>>>      def run(args, stdin=None, raiseonerr=True, nolog=(), env=None,
>>>              capture_stdout=False, skip_output=False, cwd=None,
>>>              runas=None, timeout=None, suplementary_groups=[],
>>>              capture_stderr=False, encode_stdout=False,
>>>              encode_stderr=False, encoding=None):
>>>
>>> i.e. nothing is captured by default, when stdout or stderr are captured
>>> they are returned as bytes by default, when stdout or stderr are
>>> returned as text they are decoded using the locale encoding by default,
>>> or the encoding can be explicitly specified.
>>>
>>> Do you think this is feasible?
>>
>> Feasible, yes.
>> In the majority of cases where the output is needed, we want text
>> encoded with locale.getpreferredencoding(), so I'd rather make that the
>> default rather than bytes.
>>
>> Or we could make "encode_stdout" imply "capture_stdout", so you wouldn't
>> have to always specify both. (It would be better named "encoded_stdout"
>> in that case.)
> 
> I think it should be OK to decode by default. (IMO it would be best to
> reverse the logic and name it "raw_stdout", with False default. Do we
> need "raw_stderr" at all? I don't think we do.)

Actually, now that I think about it: if the result was a namedtuple
subclass, we can always set extra raw_stdout/raw_stderr attributes on
it. (Unless skip_output=True, of course.)

   result = run(['generate_binary_data'])
   use(result.raw_stdout)

   # and for backcompat,
   rc, _out, _err = result

> So the signature will be this:
> 
>       def run(args, stdin=None, raiseonerr=True, nolog=(), env=None,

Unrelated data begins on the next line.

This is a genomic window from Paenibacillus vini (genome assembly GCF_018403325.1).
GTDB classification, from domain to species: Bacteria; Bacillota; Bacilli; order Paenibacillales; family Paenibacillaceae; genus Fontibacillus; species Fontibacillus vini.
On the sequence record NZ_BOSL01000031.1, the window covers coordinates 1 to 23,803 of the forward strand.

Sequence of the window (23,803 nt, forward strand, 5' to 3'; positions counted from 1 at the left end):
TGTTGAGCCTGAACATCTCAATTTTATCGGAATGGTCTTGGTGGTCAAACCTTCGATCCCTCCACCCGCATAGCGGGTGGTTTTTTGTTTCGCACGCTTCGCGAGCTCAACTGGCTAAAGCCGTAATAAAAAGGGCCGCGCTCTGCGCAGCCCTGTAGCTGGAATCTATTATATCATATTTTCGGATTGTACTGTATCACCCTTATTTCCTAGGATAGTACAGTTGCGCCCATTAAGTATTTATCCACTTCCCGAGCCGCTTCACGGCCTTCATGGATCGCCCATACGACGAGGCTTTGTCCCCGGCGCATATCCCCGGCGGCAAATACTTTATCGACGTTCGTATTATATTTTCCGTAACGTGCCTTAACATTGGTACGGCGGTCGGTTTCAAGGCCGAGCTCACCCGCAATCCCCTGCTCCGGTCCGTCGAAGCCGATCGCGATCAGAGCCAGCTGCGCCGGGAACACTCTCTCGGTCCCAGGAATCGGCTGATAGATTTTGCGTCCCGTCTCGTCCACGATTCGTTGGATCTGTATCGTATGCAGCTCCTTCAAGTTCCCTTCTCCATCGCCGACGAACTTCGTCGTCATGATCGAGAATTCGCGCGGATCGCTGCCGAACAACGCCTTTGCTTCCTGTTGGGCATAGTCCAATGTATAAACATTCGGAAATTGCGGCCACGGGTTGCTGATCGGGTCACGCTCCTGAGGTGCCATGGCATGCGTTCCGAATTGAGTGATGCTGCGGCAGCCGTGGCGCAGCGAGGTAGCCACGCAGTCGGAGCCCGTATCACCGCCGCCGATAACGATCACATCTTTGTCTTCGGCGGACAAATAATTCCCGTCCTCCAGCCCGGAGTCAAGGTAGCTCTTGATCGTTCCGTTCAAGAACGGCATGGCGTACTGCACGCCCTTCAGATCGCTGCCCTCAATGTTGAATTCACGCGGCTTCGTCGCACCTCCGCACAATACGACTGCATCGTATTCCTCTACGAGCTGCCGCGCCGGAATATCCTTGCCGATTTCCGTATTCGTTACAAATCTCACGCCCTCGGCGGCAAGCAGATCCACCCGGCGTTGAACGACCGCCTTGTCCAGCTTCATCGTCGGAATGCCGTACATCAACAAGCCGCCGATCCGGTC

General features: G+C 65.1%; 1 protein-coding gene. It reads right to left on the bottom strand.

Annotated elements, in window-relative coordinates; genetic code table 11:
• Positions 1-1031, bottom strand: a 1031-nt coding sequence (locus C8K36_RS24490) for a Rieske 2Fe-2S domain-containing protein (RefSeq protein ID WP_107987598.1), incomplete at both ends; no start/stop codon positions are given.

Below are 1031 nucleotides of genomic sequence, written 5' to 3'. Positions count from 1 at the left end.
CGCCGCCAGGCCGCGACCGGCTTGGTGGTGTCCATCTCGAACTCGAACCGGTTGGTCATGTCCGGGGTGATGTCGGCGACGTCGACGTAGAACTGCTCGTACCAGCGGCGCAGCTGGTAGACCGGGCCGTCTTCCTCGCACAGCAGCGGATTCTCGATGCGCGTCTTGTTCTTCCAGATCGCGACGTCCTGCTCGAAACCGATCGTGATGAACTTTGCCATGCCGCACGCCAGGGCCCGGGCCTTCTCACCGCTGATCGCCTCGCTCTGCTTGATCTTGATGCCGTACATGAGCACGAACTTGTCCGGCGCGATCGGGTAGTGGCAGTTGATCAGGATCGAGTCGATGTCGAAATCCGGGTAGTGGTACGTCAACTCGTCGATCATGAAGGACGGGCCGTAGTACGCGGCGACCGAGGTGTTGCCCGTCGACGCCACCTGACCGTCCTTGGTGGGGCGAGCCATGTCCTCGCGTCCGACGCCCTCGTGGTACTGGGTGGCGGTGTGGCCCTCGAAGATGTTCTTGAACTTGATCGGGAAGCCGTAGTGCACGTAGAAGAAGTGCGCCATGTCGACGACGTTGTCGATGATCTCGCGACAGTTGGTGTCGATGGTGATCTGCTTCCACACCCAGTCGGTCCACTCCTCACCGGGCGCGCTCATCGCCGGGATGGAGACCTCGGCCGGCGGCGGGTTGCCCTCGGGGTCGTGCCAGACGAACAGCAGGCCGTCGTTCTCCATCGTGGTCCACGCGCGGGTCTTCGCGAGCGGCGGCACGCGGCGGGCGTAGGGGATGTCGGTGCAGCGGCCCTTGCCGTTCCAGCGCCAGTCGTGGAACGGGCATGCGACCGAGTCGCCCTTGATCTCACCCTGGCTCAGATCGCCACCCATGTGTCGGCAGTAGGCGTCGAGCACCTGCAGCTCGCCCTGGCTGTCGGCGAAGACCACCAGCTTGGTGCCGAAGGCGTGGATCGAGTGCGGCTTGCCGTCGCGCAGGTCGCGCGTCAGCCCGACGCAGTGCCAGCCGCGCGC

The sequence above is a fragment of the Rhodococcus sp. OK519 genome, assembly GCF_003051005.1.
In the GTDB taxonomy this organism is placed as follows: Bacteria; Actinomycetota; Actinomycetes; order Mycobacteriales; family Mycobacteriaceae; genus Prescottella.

>               capture_stdout=False, skip_output=False, cwd=None,
>               runas=None, timeout=None, suplementary_groups=[],
>               capture_stderr=False, raw_stdout=False, encoding=None):
>
> Then, when you want to capture just error messages on stderr:
> 
>     rc, _out, err = run(args,
>                         capture_stderr=True)

With namedtuple:

    result = run(args, capture_stderr=True, raiseonerr=False)
    if result.rc != 0:
        complain(result.err)

> When you want to capture text on both stdout and stderr:
> 
>     rc, out, err = run(args,
>                        capture_stdout=True,
>                        capture_stderr=True)
> 
> When you want to capture bytes on stdout and text on stderr (think
> "certutil -L -r"):
> 
>     rc, out, err = run(args,
>                        capture_stdout=True,
>                        capture_stderr=True,
>                        raw_stdout=True)

    result = run(args, capture_stderr=True)
    data = result.raw_stdout

> When you want to capture text on both stdout and stderr, where the text
> on stdout uses different encoding (think your wget example from before):
> 
>     rc, out, err = run(args,
>                        capture_stdout=True,
>                        capture_stderr=True,
>                        raw_stdout=True)
>     out = out.decode('utf-8')

    result = run(args, capture_stderr=True)
    out = result.raw_stdout.decode('utf-8')

> And when you want to force the "C" locale:
> 
>     rc, _out, err = run(args,
>                         env={'LC_ALL': 'C'},
>                         capture_stderr=True,
>                         encoding='ascii')

It's more complicated if the existing env matters:

    env = dict(os.environ)
    env['LC_ALL'] = 'C'
    result = run(args, env=env, capture_stderr=True, encoding='ascii')


-- 
Petr Viktorin